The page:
Such nanocrystal patterns could have many applications, Kastner says. Because these nanocrystals can be tuned not only to emit but also to absorb a wide spectrum of colors of light, they could enable a new kind of broad-spectrum solar cell, he says.

But Kastner and Mentzel's personal interest has more to do with basic physics: Since the minuscule crystals behave almost like oversized atoms, the researchers aim to use the arrays to study fundamental processes of solids, Mentzel says. The success of this technique has already enabled new research on how electrons move in the films.

Such materials could also be used to develop sensitive detectors for tiny amounts of certain biological molecules, either as screening systems for toxins or as medical testing devices, the researchers say.


'/>"/>

Contact: Caroline McCall
cmccall5@mit.edu
Massachusetts Institute of Technology
Source:Eurekalert

Related biology news :

1. Nanocrystal-coated fibers might reduce wasted energy
2. Chemists advance clear conductive thin films
3. High-resolution atomic imaging of specimens in liquid by TEM using graphene liquid cell
4. Citizen scientists to document biodiversity with high-resolution imagery during summer solstice
Post Your Comments:
*Name:
*Comment:
*Email:
(Date:3/11/2016)... http://www.apimages.com ) - --> http://www.apimages.com ... at AP Images ( http://www.apimages.com ) - Germany ... produce the new refugee identity cards. DERMALOG will be unveiling this ... Hanover next week.   --> ... to produce the new refugee identity cards. DERMALOG will be unveiling ...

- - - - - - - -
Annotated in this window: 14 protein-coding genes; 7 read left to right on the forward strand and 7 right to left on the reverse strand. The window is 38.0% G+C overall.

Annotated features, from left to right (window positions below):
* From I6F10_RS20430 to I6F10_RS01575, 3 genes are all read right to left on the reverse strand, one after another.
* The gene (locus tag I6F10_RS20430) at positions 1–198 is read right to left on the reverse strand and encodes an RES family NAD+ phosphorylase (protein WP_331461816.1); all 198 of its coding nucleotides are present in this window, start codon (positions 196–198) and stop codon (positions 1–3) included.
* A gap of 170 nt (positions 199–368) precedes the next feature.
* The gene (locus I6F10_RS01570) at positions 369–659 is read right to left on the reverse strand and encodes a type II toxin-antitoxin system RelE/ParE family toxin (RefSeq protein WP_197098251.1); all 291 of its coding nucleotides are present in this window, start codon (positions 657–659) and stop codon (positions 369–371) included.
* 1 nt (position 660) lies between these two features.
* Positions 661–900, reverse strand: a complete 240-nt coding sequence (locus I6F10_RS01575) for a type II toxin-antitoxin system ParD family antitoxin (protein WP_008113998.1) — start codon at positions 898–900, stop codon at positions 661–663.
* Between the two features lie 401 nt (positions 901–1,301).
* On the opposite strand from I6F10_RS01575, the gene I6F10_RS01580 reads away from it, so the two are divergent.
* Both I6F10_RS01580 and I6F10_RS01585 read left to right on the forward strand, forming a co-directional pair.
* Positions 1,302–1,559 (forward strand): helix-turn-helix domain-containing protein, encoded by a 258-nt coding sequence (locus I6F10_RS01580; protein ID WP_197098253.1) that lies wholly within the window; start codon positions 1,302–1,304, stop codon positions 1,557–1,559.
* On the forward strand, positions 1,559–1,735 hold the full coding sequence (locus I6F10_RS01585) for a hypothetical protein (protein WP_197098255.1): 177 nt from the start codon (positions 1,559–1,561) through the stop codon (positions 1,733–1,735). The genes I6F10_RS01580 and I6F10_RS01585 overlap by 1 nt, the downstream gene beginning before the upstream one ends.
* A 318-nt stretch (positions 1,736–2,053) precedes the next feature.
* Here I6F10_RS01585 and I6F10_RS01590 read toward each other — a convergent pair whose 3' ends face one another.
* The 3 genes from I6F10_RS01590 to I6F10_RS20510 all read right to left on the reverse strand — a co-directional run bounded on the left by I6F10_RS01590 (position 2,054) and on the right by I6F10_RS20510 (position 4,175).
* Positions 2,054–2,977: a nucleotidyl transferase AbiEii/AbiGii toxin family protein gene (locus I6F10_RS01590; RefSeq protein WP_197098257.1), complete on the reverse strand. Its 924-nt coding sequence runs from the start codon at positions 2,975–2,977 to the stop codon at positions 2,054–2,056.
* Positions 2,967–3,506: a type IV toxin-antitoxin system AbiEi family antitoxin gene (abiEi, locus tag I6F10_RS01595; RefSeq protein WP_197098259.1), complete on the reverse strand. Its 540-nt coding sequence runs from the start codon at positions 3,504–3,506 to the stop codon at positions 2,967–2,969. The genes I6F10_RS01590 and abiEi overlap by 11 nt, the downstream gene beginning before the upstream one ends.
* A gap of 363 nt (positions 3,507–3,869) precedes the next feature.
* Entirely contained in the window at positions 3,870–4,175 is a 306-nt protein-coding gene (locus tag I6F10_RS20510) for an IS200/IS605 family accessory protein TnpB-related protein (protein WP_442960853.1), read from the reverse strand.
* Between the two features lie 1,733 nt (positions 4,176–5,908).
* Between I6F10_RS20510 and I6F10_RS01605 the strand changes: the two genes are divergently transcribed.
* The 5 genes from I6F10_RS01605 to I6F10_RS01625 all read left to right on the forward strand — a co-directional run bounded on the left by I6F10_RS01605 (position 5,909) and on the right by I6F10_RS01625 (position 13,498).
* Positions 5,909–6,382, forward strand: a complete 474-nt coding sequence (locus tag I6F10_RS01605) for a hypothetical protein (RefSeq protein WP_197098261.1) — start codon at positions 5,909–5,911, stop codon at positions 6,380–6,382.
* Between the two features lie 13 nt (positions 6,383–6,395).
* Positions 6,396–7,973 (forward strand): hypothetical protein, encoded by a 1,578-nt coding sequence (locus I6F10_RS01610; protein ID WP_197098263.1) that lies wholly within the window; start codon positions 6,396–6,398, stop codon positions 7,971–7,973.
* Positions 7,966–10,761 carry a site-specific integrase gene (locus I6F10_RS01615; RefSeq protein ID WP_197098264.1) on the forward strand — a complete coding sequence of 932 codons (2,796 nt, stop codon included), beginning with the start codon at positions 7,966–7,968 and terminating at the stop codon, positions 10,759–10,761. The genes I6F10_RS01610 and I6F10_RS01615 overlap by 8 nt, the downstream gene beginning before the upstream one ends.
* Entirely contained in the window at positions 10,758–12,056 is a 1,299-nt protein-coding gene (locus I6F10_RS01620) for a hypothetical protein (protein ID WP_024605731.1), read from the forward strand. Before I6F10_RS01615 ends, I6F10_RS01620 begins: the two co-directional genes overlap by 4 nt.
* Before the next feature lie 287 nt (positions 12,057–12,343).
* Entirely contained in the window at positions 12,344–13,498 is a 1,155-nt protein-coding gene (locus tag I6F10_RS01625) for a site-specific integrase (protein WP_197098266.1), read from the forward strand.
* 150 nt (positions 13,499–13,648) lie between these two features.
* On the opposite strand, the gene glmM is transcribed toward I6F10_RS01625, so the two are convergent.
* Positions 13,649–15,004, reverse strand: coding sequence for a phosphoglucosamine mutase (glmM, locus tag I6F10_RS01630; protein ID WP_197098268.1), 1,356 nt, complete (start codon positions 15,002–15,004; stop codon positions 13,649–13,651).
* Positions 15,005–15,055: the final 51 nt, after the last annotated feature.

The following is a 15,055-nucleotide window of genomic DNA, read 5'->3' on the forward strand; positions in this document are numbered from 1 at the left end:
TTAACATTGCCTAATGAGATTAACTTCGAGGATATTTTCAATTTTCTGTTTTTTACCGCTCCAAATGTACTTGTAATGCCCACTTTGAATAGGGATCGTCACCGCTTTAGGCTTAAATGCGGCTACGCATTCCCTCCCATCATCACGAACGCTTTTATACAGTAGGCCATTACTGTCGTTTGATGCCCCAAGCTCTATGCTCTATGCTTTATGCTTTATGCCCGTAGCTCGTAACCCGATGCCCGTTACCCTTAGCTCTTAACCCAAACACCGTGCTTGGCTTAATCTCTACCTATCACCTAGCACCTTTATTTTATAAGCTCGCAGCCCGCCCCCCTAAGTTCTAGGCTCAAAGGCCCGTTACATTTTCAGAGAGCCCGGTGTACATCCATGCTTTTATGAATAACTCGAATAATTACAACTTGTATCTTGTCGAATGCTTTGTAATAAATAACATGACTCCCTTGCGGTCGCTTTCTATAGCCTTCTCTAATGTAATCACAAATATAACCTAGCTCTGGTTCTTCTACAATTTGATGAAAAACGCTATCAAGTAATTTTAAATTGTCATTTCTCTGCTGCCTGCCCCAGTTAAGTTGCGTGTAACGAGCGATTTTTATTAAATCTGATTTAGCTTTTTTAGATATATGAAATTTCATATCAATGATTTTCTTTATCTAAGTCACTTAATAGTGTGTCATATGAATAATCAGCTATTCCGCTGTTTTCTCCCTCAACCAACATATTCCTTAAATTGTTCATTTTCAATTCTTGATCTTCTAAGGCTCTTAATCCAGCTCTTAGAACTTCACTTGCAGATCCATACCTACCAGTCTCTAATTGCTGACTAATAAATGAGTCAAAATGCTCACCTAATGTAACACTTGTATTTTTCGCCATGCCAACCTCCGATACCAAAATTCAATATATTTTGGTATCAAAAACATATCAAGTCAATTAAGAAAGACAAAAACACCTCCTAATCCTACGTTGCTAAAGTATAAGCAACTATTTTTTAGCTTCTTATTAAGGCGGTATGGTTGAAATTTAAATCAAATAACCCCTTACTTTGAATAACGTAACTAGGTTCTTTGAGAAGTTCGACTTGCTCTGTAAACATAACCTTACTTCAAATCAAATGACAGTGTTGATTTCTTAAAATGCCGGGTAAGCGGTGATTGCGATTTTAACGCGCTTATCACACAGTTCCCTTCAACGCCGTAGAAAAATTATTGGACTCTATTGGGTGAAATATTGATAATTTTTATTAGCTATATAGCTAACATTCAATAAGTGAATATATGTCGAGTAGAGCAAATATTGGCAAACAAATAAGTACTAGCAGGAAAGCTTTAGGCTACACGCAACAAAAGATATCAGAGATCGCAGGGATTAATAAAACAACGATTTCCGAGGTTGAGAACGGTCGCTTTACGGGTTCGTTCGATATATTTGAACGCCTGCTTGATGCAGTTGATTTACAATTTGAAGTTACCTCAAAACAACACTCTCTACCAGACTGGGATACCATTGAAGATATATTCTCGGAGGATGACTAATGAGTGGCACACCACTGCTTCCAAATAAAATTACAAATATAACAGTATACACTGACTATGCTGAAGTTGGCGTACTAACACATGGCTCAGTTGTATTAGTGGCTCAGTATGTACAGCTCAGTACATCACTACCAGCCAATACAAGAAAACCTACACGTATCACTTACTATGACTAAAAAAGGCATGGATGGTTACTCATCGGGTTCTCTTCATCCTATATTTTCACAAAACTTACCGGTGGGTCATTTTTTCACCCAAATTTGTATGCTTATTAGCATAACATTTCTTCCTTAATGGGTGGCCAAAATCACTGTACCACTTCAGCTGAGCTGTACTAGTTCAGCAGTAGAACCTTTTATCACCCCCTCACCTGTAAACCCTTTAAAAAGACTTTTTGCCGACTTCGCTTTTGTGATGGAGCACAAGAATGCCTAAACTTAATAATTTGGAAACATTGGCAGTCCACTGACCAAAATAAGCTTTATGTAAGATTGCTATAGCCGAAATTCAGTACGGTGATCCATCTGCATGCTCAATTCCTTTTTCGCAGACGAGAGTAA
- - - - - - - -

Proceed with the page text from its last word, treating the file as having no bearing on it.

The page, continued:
(Date:3/9/2016)... NEW YORK , March 9, 2016 ... current and future states of the RNA Sequencing (RNA ... in segments such as instruments, tools and reagents, data ... Analyze various segments of the RNA-Sequencing market such ... RNA-Sequencing services Identify the main factors affecting each segment ...
(Date:3/3/2016)... , March 3, 2016  FlexTech, a SEMI Strategic ... of Innovation, Research & Development, Leadership in Education, and, ... is the 9 th year of the FLEXI ... companies and individuals from past years . Judging ... a pre-described set of criteria, by a panel of ...
Breaking Biology News(10 mins):
(Date:5/25/2016)... CITY, UTAH. (PRWEB) , ... May 25, 2016 , ... ... in healthcare information exchange, today announced that Charles W. Stellar has been named by ... WEDI’s interim CEO since January 2016. As an executive leader with more than 35 ...
(Date:5/25/2016)... ... May 25, 2016 , ... Biohaven Pharmaceutical ... (FDA) has granted the company’s orphan drug designation request covering BHV-4157 for the ... granted by the FDA. , Spinocerebellar ataxia is a rare, debilitating neurodegenerative ...
(Date:5/24/2016)... AVIV, Israel , May 24, 2016   MedyMatch ... providing physicians with artificial intelligence, real-time decision support tools in ... to present at the 2016 Israeli Advanced Technology Industries (IATI) ... of Israel,s 15th National Life Sciences ... 26th at the David Intercontinental Hotel in Tel ...
(Date:5/24/2016)... Rockville, Maryland (PRWEB) , ... May 24, 2016 ... ... introduction of a newly re-branded identity. The new Media Cybernetics corporate branding reflects ... the world of imaging and image analysis. The re-branding components include a crisp, ...
Breaking Biology Technology: